Time to Read: 6 minutes
This question and answer is from the February Ear Talk webinar with Value Hearing founder Christo Fourie. You can find the full presentation on YouTube. If you would like to have your question answered live, leave a comment below RSVP to the next webinar which is on the third Wednesday of the month at 11am AEST.
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The spec sheet for my hearing aids, GN ReSound Linx Quattro 9, shows they have an impressive list of fancy technical features to improve hearing, including 17 channels. How does an audiologist adjust all these different capabilities to give the combination which best addresses my particular hearing problems? Especially how these capabilities are matched to the problems revealed by my audiogram.
Okay, this question was one I got quite excited about, simply because it's something we audiologists take for granted. But seeing this question makes perfect sense, so thank you very much for submitting this one.
Essentially the question is, you've got all these features that's listed for any particular hearing aid, in this case it's a ReSound hearing aid. And the question is, ‘how does the clinician set that up to work specifically for the client’, which is a very very valid question.
From a clinical perspective, however, you've got to consider where we're coming from as audiologists. Our first role is to give you optimal amplification of speech and that is what we're always going to focus on.
When we look at the hearing aids, the fitting software from our perspective is actually laid out in the order of importance.
The first screen (pictured at right) we see is gain adjustments and that is all about matching the hearing loss of the client to the hearing aids output and there we've got to keep things comfortable, we've got to keep it safe so we don't boost things so we cause damage, and we've got to make sure that all speech sounds are audible which we do through real ear measurements.
Initially we want to make sure you can hear the soft sounds, the medium sounds, and the loud sounds without being too loud. Yes, the manufacturer then does give you all these features to play with, but if you think that the brain is really the organ that does all the hearing, your normal ear doesn't have any of these features so a lot of these features might relate to comfort, some of it might relate to how the brain processes speech, and a lot of it's designed for edge cases.
What the manufacturer actually does is set defaults for particular audiograms which are shown to work the best, because there's no way in an hour-long fitting session we can experiment with each little default in a controlled environment and expect that to have a certain result in real life.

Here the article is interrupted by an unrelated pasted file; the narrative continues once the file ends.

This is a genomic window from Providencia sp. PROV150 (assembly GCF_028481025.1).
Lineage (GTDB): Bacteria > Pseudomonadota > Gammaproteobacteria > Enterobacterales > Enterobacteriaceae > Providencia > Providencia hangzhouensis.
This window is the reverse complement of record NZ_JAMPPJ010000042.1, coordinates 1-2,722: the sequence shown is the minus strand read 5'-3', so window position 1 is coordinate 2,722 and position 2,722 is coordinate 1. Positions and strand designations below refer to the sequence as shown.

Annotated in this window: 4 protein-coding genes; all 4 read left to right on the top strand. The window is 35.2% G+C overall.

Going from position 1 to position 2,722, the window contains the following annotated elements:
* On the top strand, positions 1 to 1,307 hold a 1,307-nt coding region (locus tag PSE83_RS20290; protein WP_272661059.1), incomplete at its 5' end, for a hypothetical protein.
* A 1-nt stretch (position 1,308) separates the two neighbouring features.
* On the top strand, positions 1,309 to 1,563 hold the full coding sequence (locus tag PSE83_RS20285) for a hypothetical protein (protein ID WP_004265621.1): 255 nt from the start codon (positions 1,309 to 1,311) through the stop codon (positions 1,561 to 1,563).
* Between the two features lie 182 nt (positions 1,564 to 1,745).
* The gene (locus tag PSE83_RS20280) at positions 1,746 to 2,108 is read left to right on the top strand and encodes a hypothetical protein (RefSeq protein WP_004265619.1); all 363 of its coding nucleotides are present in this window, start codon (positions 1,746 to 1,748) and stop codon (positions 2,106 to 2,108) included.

So typically the hearing aids are set at specific defaults based on your audiogram by the manufacturer. After we've set up these gain curves correctly, we then use the follow-up appointments, which is why it's so important to go back to your audiologist not only once you first got the hearing aids but also regularly, about every six months, to make sure things are working well.
The feedback you provide the audiologist means they can then go into these specific features and start adjusting them according to your needs.
There are a few features we check when we fit things, like making a loud sound - clapping a hand, shaking a container with some coins in it, banging plates etc - just to make sure the hearing aids are comfortable.
We could also look at things like, does the client complain about tinnitus? Is the hearing aid gain sufficient to address the tinnitus? Or do we need to turn on a tinnitus masker? Is the client often out on sailing yachts? In which case we might add a different program with wind guard because the caveat with all these features is it changes the way the hearing aid processes sound.
If you put in too much noise reduction, and the hearing aids have specific channels, what the noise reduction will do is pull those channels down. But those channels might also contain speech, and if you pull it down too far the speech suffers. So you can actually cause issues by just turning everything in full, which is certainly why most of these are either off or set to mild as default.
It's really a fine-tuning opportunity for your clinician and the more features the hearing aid has, the more the clinician is able to fine-tune it for your specific needs as you report your experiences in different situations.
That also comes into things like this screen (at right) which is the third most important and that's how the hearing aid would react and what it would do with its volume in different situations.
This is more how the hearing aid functions automatically, so if someone complains about noise, we can adjust it so it pulls down the volume a bit more or give you a bit more speech clarity. But again it is a fine tuning option rather than something we do at the fitting.
At the fitting you're not necessarily going to have the experience and the environment to be able to judge these changes so that's why the follow-up period is so important.